Tailor’s Bunion Definition
Tailor’s Bunion, also known as Bunionette, is a painful condition of the foot similar to Bunion (painful swelling of the bursa in the big toe). This abnormality ensues from the occasional inflammation of the fifth metatarsal bone located near the base of the little toe.
The condition is known as “Tailor’s Bunion” due to the fact that tailors used to suffer from the disorder very frequently. They had to sit cross-legged and barefoot for long periods of time and the outside edge of the feet rubbed on the ground, applying extra pressure on the area. This resulted in Bunionette. The problem can also be referred to as Metatarsalgia and Intractable Plantar Keratosis.
Tailor’s Bunion Causes
An inherited fault in the mechanical structure of the foot can result in this kind of foot injury. The existing fault can result in changes in the bony framework of the foot which leads to an enlargement in certain areas. As a result, the metatarsal bone in the fifth toe begins to protrude outward and the toe starts to move inward. This change leads to the development of a bump on the side of the foot if the area is irritated due to wearing a tight shoe.
In some cases, Bunionette is actually a bone outgrowth or bony spur which develops on the fifth metatarsal bone. Wearing narrow shoes can put excessive pressure on the sides of the foot which ultimately causes this condition.
Bone destruction caused by some specific types of Arthritis, such as the Psoriatic and Rheumatoid Arthritis, can lead to misalignment of joints which results in the formation of a bunion. Sometimes, the normal functioning and pull of the foot muscles and tendons may be affected by some neuromuscular diseases, causing deformation and imbalance of the structure of the foot. Other causes of foot structure damage include:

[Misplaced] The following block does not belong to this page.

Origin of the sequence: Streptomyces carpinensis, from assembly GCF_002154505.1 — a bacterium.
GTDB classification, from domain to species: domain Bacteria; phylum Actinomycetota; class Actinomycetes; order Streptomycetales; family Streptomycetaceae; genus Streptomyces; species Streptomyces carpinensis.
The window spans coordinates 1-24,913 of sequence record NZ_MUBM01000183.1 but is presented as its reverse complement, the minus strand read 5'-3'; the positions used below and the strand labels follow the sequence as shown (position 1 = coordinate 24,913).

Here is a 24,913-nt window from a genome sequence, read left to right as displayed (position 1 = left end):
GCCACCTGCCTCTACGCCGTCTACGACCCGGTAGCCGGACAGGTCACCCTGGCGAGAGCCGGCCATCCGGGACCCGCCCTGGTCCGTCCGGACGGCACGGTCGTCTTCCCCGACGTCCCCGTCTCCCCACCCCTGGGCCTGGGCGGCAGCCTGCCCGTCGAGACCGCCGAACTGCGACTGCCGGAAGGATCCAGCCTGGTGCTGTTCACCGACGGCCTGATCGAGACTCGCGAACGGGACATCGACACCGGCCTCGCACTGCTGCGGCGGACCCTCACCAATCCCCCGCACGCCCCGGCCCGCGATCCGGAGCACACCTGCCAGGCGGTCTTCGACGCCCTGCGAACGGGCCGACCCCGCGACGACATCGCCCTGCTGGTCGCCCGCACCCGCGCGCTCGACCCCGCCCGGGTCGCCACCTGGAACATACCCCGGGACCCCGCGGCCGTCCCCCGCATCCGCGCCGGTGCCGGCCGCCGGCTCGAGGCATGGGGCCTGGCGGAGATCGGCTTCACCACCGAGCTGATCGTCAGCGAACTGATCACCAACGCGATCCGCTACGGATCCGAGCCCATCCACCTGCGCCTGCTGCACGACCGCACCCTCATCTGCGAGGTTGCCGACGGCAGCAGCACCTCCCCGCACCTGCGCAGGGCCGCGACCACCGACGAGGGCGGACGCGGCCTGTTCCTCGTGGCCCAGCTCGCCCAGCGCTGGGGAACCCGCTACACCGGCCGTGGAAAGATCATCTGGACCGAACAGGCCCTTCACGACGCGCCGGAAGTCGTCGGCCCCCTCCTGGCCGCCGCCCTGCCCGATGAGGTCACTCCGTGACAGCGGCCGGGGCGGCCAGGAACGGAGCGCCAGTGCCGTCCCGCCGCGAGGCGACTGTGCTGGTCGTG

- Muscle trauma
- Bone or muscle surgery
- Irregularity in the length of two legs
Certain activities, such as ballet dancing and running while wearing tight shoes can also increase the risk of developing the disorder.
Tailor’s Bunion Symptoms
This condition generally aggravates if an individual continues to wear tight shoes and put pressure on the affected area. The symptoms get worse with the advancement of the injury, leading to other serious bone and muscle disorders. Following are some of the principal symptoms of Bunionette:
- Development of a bump near the base of the little toe
- Numbness and a throbbing pain in and around the swollen area
- Possible increase of pain, at a gradual pace, over time
- Redness and irritation in the area of the foot where the skin rubs against the shoe
- Development of a callus in the affected skin area
- Swelling of the bursa located in the fifth toe, leading to a painful condition named Bursitis
- Severe rubbing and pressure can even result in an ulcer on the affected area
- Grinding sensation with movement in the base of the little toe
Tailor’s Bunion Diagnosis
It helps physicians to make a preliminary diagnosis due to the protrusion at the side of the little toe being evident. This is followed by studying the symptoms of patients to rule out the possibility of a fracture or some other bone injury. An x-ray can be done to find out the exact causes and extent of the abnormality. X-ray can also help the doctor to decide whether the deformity requires surgery. Sometimes, a physician may also order an MRI scan for confirming the diagnosis.
Tailor’s Bunion Treatment
Most cases of the condition can be treated with appropriate medication, physical therapy and exercise. It is also important to take some measures for avoiding any further injury to the affected area.
Following are the various non-surgical treatment options used to cure this condition:
It is advisable to wear shoes with a broad toe box. One should also avoid wearing shoes with high heels and pointed toes.
Protecting the swollen area with Bunionette pads also helps to reduce the pain.